The Smithsonian Institution Archives began its Oral History Program in 1973. The purpose of the program is to supplement the written documentation of the Archives' record and manuscript collections with an Oral History Collection, focusing on the history of the Institution, research by its scholars, and contributions of its staff. Program staff conduct interviews with current and retired Smithsonian staff and others who have made significant contributions to the Institution. There are also reminiscences and interviews recorded by researchers or students on topics related to the history of the Smithsonian or the holdings of the Smithsonian Institution Archives.
The History of African American Exhibits at the Smithsonian Oral History Interviews were compiled by graduate student Michèle Gates Moresi as part of her research on the presentation of African American history at the Smithsonian.
The History of African American Exhibits at the Smithsonian Oral History Interviews conducted by Michèle Gates Moresi cover each curator's role in and views on National Museum of American History exhibitions that have portrayed African-Americans. These interviews cover the relationship between research and exhibition at the NMAH; changes in attitudes towards culturally diverse exhibits; exhibit processes during 1964 to 1990 at National Museum of History and Technology (now NMAH) and the incorporation of Negro History an other ethnic groups, especially Hispanics; the Bicentennial of the American Revolution exhibit, A Nation of Nations; and integration of African American collections into the music, costume, and political history collections.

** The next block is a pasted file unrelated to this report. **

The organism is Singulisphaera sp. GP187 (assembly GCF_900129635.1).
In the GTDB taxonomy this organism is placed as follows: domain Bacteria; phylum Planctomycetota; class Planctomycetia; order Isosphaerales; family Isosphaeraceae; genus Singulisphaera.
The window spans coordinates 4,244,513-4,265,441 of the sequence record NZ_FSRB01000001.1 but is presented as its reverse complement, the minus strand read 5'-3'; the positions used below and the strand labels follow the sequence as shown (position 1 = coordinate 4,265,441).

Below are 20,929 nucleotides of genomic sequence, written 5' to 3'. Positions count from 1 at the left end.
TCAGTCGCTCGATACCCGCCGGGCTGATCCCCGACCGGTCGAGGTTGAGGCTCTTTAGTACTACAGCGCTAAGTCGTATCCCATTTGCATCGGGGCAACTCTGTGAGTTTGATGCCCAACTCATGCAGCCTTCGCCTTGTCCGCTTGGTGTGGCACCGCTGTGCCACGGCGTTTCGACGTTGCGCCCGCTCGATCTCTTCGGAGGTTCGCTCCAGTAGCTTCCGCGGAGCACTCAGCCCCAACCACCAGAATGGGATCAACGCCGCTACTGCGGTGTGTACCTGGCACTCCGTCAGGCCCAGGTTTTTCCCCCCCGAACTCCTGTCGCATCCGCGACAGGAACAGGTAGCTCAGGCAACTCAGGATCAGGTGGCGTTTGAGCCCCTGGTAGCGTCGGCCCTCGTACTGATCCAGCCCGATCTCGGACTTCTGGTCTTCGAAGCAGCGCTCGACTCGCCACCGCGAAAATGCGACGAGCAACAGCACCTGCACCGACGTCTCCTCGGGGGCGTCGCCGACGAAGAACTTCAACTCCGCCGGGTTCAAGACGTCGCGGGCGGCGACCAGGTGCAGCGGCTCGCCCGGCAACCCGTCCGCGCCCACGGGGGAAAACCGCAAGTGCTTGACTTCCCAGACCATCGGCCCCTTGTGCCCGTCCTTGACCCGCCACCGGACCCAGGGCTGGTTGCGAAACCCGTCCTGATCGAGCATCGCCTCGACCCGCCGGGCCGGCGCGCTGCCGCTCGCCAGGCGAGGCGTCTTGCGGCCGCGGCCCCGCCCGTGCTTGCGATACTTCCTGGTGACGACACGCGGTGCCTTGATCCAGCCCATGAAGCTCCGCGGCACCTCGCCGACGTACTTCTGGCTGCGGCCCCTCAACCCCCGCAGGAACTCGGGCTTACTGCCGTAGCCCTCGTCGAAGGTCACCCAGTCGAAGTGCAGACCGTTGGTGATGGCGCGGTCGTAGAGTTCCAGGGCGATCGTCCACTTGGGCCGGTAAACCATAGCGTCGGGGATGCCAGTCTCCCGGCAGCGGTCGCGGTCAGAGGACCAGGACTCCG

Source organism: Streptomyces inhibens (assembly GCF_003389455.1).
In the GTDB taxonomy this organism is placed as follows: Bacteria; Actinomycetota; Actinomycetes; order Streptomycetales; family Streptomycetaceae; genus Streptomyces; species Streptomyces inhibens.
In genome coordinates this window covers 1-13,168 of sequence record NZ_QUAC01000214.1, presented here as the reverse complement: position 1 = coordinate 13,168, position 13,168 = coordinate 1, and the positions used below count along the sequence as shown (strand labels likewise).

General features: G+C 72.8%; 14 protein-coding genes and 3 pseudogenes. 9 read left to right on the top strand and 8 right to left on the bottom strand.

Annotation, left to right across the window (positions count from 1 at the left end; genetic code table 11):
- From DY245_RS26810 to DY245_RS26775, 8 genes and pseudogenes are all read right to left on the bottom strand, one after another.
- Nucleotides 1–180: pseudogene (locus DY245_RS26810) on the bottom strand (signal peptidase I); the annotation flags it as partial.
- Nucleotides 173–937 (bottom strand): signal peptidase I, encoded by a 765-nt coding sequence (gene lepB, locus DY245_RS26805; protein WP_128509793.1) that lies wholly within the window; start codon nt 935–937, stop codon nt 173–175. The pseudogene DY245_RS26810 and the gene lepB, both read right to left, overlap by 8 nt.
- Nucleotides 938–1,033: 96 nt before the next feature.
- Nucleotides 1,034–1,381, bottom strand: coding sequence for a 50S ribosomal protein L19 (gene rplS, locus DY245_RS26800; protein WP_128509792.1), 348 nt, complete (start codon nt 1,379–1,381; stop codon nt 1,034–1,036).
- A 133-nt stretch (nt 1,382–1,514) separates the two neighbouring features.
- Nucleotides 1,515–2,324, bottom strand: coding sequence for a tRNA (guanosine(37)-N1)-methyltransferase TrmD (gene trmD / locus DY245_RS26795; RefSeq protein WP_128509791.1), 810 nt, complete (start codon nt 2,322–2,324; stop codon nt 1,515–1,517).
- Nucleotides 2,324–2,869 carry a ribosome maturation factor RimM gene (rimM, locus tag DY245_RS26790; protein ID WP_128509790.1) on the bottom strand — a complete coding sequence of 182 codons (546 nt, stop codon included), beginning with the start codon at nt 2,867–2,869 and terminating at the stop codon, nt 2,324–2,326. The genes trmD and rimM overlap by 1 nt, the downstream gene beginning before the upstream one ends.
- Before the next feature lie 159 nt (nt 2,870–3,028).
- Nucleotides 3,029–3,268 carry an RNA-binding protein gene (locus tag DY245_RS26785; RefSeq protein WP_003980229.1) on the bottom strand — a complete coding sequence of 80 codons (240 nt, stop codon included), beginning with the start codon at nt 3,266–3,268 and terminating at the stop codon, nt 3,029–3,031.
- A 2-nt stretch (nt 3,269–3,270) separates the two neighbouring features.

The History of African American Exhibits Oral History Collection consist of 7 interview sessions, totaling approximately 9.0 hours of audiotape recordings and 231 pages of transcript.
Museum exhibits are the result of a complex interplay between curators, collections, social currents, and the public. In 1999 and 2001, Smithsonian predoctoral fellow Michèle Gates Moresi conducted oral history interviews about the history of African-American exhibits at the Smithsonian Institution as part of her dissertation research. In 1999 and 2001, Gates Moresi interviewed six curators from the National Museum of American History (NMAH), Richard E. Ahlborn, curator in the Division of Community Life; Ellen Roney Hughes, curator in the Division of Community Life; Claudia B. Kidwell, curator in the Division of Costume; Edith P. Mayo, former curator in the Division of Political History; Keith Melder, former curator in the Division of Political History; and Rodris Roth, curator in the Division of Domestic Life. In 2001, she also interviewed Cynthia A. Hoover, curator in the Division of Musical History, also at the NMAH.
Smithsonian Institution Archives, Record Unit 9603, African-American Exhibits at the Smithsonian Oral History Interviews
Smithsonian Institution Archives
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